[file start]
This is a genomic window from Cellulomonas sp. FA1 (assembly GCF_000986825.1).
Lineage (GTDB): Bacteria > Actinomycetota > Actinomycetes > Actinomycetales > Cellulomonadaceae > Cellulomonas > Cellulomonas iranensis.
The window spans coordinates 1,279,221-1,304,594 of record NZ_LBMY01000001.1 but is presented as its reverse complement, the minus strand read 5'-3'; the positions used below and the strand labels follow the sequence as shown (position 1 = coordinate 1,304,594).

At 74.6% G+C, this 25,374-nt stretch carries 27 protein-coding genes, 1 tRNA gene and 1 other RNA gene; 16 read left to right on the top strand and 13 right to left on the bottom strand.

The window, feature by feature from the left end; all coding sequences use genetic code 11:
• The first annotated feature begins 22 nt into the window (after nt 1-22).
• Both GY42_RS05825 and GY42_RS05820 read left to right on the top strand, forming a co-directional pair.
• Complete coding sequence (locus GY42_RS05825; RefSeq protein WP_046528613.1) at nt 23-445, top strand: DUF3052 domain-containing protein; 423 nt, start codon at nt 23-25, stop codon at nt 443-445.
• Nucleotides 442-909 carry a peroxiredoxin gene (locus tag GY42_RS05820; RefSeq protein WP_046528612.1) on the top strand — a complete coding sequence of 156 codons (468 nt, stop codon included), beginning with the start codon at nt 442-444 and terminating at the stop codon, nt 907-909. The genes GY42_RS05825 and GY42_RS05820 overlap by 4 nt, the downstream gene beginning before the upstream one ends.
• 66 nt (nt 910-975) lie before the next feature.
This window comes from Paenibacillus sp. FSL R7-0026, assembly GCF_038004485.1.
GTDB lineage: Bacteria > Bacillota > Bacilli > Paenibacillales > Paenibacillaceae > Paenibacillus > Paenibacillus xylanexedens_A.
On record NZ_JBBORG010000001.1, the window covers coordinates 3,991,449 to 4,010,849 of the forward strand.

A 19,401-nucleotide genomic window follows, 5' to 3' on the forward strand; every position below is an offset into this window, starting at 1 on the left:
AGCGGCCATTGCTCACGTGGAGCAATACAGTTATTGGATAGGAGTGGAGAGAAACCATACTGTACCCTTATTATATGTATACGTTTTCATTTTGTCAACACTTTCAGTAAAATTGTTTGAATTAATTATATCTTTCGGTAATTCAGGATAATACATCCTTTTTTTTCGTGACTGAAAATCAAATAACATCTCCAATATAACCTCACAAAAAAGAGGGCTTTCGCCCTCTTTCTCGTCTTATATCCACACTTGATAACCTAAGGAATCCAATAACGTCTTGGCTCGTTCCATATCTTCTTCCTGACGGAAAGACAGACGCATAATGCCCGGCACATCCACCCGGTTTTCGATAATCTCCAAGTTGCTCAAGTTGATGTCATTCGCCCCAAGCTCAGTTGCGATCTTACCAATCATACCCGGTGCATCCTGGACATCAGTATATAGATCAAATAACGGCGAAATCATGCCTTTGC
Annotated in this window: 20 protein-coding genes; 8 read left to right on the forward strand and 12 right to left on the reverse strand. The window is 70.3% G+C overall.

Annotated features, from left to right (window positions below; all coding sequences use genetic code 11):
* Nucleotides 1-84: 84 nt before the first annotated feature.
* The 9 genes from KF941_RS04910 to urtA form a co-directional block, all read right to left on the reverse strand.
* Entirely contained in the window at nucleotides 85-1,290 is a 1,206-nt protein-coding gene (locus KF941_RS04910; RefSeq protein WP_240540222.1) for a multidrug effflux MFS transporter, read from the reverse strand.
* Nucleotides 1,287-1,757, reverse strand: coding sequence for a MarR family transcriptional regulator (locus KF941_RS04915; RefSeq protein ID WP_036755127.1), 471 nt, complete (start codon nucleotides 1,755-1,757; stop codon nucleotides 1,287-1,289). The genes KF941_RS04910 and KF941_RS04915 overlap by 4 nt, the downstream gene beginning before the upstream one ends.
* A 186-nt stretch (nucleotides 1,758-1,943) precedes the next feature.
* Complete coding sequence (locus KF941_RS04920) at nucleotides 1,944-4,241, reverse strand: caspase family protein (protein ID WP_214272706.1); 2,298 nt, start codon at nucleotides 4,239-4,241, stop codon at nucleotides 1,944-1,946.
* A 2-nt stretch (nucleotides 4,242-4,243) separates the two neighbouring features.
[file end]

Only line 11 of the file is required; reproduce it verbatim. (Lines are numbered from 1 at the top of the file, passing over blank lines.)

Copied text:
This window comes from Paenibacillus sp. FSL R7-0026, assembly GCF_038004485.1.